I love this trend of using comics to describe technical ideas (which, as far as I can tell, started in earnest with Julia Evans). I think it's a great way to remove some of the scaryness-factor that more serious tomes (like Cormen et al) are associated to. I don't think the niche is nearly reaching oversaturation. I think there is plenty of room for these kinds of books in this space. Personally, however, I probably wouldn't get much value from a book on the very basic algorithms, like selection sort etc. What I really would like is a good description of the algorithms and data structures that are described in more advanced courses, like Fenwick trees or the stuff Erik Demaine talks about in his more advanced presentations.
If you're not aiming for this to be a book for people who're accustomed to the basics, however, and more a book for people who maybe know how to code but who identify themselves more as practitioners than as theorists (meaning they're intimidated or bored by algorithms) then my main reaction is that the thing you've shown so far seems to (1) have a great visual appeal, but (2) suffers in that it does not provide implementations of the algorithms in actual code. If I think back to myself as a beginner, what I probably would have needed help with looking at your thing would have been the translation from the example and little pseudo-code on the left to actual code.
Julia deserves a ton of credit, but I think it's also important to remember whytheluckystiff's "Poignant Guide to Ruby" . Going even farther back, Forrest M Mims' electronics books , which I remember being sold in Radio Shacks, get much of their fame and familiarity from being hand-written.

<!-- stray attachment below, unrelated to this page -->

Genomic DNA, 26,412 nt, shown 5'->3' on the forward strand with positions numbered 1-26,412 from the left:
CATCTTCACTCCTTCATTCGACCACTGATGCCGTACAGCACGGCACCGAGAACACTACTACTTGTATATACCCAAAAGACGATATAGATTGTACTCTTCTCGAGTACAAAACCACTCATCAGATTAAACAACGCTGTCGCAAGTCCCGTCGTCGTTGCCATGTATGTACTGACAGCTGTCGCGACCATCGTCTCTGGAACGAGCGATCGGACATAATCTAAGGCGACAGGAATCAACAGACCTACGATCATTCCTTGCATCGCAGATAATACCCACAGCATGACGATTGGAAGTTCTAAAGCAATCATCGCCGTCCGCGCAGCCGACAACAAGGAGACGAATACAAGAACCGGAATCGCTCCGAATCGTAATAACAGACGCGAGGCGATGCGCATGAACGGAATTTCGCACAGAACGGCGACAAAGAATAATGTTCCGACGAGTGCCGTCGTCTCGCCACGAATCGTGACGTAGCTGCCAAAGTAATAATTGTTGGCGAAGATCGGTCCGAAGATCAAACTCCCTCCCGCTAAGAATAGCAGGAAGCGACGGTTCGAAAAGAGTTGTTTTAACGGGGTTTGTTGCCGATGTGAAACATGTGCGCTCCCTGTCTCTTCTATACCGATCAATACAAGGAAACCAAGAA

Grokking Algorithms by Aditya Bhargava is something I skim for fun occasionally and this seems like a great complement!
"McCloud" is congruent with "McLuhan", as "Understanding Comics" is congruent with "Understanding Media".
There are two versions of page 111, with an apology (and an apology for the apology) if you thought the first was offensive.
There is also Illustrating Basic (1977) and Illustrating FORTRAN (1982) by Donald Alcock from Cambridge University Press. [edited to fix publishing dates]
Sacha Chua <http://sachachua.com/blog/> used to do this way earlier than Julia Evans.
No flame though, just wanted to point this out.
I was playing Human Resource Machine and implemented a linked list in assembly without even realising it. Once I did, I first felt so smart that I had to brag about it, and I also thought, "that wasn't so scary..."